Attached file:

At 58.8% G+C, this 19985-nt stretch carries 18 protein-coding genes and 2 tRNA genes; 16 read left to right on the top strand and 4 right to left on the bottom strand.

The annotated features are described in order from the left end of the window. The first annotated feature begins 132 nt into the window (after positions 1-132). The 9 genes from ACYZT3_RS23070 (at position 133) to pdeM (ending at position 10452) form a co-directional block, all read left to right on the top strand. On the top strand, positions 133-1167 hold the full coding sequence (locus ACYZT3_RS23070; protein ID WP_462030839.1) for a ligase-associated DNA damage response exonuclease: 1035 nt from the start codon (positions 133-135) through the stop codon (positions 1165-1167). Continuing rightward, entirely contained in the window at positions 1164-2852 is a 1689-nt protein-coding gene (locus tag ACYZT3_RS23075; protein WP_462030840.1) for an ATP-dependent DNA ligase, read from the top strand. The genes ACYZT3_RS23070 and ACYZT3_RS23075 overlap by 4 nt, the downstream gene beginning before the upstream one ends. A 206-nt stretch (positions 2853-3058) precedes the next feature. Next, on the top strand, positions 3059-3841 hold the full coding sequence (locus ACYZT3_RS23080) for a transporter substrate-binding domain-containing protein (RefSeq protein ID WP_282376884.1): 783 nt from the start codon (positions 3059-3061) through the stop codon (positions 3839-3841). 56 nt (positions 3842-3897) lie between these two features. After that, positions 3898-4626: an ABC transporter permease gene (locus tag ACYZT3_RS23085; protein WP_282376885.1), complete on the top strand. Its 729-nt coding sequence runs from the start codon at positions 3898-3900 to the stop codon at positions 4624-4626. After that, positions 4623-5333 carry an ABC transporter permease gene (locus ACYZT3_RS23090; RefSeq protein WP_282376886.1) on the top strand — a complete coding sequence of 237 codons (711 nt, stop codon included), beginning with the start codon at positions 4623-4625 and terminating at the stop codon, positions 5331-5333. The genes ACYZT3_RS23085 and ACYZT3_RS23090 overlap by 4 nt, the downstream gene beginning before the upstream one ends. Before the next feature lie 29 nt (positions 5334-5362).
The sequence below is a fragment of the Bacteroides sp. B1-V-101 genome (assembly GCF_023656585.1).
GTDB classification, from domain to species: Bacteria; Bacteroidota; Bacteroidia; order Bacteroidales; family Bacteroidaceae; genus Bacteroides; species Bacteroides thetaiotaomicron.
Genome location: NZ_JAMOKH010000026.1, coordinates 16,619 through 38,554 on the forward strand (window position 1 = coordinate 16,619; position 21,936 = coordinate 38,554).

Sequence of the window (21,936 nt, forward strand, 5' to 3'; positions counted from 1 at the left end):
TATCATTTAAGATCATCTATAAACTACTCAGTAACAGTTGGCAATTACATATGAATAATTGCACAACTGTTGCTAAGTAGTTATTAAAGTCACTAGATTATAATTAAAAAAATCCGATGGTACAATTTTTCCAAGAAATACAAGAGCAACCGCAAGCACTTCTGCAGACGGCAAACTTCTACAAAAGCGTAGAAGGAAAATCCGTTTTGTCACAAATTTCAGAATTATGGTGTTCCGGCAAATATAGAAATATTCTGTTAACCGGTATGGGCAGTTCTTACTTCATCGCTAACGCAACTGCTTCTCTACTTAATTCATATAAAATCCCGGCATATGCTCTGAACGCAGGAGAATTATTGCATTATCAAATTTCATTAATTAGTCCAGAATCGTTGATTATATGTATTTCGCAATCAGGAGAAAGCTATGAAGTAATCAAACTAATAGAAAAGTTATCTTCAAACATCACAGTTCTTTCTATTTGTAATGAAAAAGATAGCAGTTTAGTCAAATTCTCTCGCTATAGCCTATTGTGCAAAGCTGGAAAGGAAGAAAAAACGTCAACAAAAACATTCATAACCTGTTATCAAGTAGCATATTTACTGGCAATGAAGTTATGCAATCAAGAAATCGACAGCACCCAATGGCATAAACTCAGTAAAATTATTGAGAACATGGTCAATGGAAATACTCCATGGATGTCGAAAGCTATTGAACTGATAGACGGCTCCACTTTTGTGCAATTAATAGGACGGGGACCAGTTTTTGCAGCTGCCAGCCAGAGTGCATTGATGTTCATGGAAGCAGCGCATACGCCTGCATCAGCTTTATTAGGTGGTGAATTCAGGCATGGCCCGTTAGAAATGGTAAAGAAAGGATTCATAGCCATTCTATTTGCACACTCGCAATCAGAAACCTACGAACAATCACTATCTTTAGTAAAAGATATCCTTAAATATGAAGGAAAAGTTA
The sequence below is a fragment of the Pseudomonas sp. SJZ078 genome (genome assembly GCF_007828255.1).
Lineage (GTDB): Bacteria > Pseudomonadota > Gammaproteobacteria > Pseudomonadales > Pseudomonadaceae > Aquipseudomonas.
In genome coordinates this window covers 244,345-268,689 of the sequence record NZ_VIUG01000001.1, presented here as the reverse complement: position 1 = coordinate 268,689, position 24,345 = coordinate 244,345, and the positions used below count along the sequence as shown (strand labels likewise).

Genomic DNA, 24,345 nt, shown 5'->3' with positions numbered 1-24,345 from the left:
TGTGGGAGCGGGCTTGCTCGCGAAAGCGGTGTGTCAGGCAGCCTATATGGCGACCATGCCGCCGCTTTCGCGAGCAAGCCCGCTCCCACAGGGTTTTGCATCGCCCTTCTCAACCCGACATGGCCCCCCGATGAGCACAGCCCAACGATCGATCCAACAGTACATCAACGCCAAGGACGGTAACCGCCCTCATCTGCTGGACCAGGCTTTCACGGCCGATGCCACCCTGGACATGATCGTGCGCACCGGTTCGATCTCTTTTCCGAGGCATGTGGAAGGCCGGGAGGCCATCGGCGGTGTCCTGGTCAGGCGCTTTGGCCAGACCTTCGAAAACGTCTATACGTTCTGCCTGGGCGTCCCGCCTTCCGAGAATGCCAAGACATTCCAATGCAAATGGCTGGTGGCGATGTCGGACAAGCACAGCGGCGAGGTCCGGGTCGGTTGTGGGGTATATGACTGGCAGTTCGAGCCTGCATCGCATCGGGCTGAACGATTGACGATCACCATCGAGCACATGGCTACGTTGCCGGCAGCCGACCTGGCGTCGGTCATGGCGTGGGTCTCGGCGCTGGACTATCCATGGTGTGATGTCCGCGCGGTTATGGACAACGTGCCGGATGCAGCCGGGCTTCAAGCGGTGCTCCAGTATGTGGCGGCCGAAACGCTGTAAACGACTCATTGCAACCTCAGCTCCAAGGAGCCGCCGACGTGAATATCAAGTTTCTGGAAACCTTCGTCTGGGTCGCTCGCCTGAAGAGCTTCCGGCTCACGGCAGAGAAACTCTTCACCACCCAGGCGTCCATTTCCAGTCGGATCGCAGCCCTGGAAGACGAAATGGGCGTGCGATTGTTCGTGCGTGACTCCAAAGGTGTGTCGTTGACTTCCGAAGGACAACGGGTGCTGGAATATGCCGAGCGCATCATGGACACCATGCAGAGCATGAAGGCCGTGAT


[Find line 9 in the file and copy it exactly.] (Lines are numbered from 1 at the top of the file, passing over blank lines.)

Lineage (GTDB): Bacteria > Pseudomonadota > Gammaproteobacteria > Pseudomonadales > Pseudomonadaceae > Aquipseudomonas.